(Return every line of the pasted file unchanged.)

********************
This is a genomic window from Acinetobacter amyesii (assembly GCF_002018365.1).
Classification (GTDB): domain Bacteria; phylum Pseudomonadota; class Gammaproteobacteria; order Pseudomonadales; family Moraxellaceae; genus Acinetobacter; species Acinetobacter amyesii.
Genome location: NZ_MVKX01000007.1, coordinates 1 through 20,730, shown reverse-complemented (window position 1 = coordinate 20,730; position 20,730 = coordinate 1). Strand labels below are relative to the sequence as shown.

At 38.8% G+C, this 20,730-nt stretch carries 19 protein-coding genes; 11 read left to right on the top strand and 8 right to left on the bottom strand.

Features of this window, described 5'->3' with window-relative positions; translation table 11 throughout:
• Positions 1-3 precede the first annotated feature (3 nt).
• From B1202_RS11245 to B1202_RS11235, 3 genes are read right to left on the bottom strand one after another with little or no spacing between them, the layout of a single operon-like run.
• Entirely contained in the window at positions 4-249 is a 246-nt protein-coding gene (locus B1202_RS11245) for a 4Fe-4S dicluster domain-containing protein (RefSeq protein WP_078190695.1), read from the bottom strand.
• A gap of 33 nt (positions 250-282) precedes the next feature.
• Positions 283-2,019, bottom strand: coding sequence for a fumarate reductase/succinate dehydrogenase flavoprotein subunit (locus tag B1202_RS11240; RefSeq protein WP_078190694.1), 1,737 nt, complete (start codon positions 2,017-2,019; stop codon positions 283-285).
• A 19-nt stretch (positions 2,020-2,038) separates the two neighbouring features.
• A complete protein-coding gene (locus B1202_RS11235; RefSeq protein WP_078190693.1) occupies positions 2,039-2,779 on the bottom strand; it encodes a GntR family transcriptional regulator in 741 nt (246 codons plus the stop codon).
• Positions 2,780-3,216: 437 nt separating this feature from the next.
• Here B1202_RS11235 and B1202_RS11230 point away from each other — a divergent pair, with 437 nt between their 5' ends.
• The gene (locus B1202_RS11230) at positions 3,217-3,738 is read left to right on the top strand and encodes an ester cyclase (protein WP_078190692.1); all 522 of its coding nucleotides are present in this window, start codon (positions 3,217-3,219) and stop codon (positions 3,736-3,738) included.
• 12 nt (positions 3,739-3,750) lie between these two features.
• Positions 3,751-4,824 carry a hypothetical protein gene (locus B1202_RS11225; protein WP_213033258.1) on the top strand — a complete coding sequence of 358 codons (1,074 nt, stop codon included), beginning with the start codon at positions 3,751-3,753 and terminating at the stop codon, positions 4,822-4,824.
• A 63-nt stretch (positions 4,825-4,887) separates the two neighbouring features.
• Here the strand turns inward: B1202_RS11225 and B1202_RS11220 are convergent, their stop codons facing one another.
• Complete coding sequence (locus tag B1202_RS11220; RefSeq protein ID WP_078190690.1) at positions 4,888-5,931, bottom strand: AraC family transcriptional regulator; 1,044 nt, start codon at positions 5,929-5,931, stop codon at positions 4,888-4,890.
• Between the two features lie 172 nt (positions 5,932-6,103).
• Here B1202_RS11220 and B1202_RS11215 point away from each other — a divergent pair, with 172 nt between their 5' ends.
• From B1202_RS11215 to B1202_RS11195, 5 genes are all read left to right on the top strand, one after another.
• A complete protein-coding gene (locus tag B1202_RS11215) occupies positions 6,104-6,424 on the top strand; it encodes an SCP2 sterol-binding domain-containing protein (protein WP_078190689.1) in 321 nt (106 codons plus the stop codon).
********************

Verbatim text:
This is a genomic window from Acinetobacter amyesii (assembly GCF_002018365.1).
Classification (GTDB): domain Bacteria; phylum Pseudomonadota; class Gammaproteobacteria; order Pseudomonadales; family Moraxellaceae; genus Acinetobacter; species Acinetobacter amyesii.
Genome location: NZ_MVKX01000007.1, coordinates 1 through 20,730, shown reverse-complemented (window position 1 = coordinate 20,730; position 20,730 = coordinate 1). Strand labels below are relative to the sequence as shown.

At 38.8% G+C, this 20,730-nt stretch carries 19 protein-coding genes; 11 read left to right on the top strand and 8 right to left on the bottom strand.

Features of this window, described 5'->3' with window-relative positions; translation table 11 throughout:
• Positions 1-3 precede the first annotated feature (3 nt).
• From B1202_RS11245 to B1202_RS11235, 3 genes are read right to left on the bottom strand one after another with little or no spacing between them, the layout of a single operon-like run.
• Entirely contained in the window at positions 4-249 is a 246-nt protein-coding gene (locus B1202_RS11245) for a 4Fe-4S dicluster domain-containing protein (RefSeq protein WP_078190695.1), read from the bottom strand.
• A gap of 33 nt (positions 250-282) precedes the next feature.
• Positions 283-2,019, bottom strand: coding sequence for a fumarate reductase/succinate dehydrogenase flavoprotein subunit (locus tag B1202_RS11240; RefSeq protein WP_078190694.1), 1,737 nt, complete (start codon positions 2,017-2,019; stop codon positions 283-285).
• A 19-nt stretch (positions 2,020-2,038) separates the two neighbouring features.
• A complete protein-coding gene (locus B1202_RS11235; RefSeq protein WP_078190693.1) occupies positions 2,039-2,779 on the bottom strand; it encodes a GntR family transcriptional regulator in 741 nt (246 codons plus the stop codon).
• Positions 2,780-3,216: 437 nt separating this feature from the next.
• Here B1202_RS11235 and B1202_RS11230 point away from each other — a divergent pair, with 437 nt between their 5' ends.
• The gene (locus B1202_RS11230) at positions 3,217-3,738 is read left to right on the top strand and encodes an ester cyclase (protein WP_078190692.1); all 522 of its coding nucleotides are present in this window, start codon (positions 3,217-3,219) and stop codon (positions 3,736-3,738) included.
• 12 nt (positions 3,739-3,750) lie between these two features.
• Positions 3,751-4,824 carry a hypothetical protein gene (locus B1202_RS11225; protein WP_213033258.1) on the top strand — a complete coding sequence of 358 codons (1,074 nt, stop codon included), beginning with the start codon at positions 3,751-3,753 and terminating at the stop codon, positions 4,822-4,824.
• A 63-nt stretch (positions 4,825-4,887) separates the two neighbouring features.
• Here the strand turns inward: B1202_RS11225 and B1202_RS11220 are convergent, their stop codons facing one another.
• Complete coding sequence (locus tag B1202_RS11220; RefSeq protein ID WP_078190690.1) at positions 4,888-5,931, bottom strand: AraC family transcriptional regulator; 1,044 nt, start codon at positions 5,929-5,931, stop codon at positions 4,888-4,890.
• Between the two features lie 172 nt (positions 5,932-6,103).
• Here B1202_RS11220 and B1202_RS11215 point away from each other — a divergent pair, with 172 nt between their 5' ends.
• From B1202_RS11215 to B1202_RS11195, 5 genes are all read left to right on the top strand, one after another.
• A complete protein-coding gene (locus tag B1202_RS11215) occupies positions 6,104-6,424 on the top strand; it encodes an SCP2 sterol-binding domain-containing protein (protein WP_078190689.1) in 321 nt (106 codons plus the stop codon).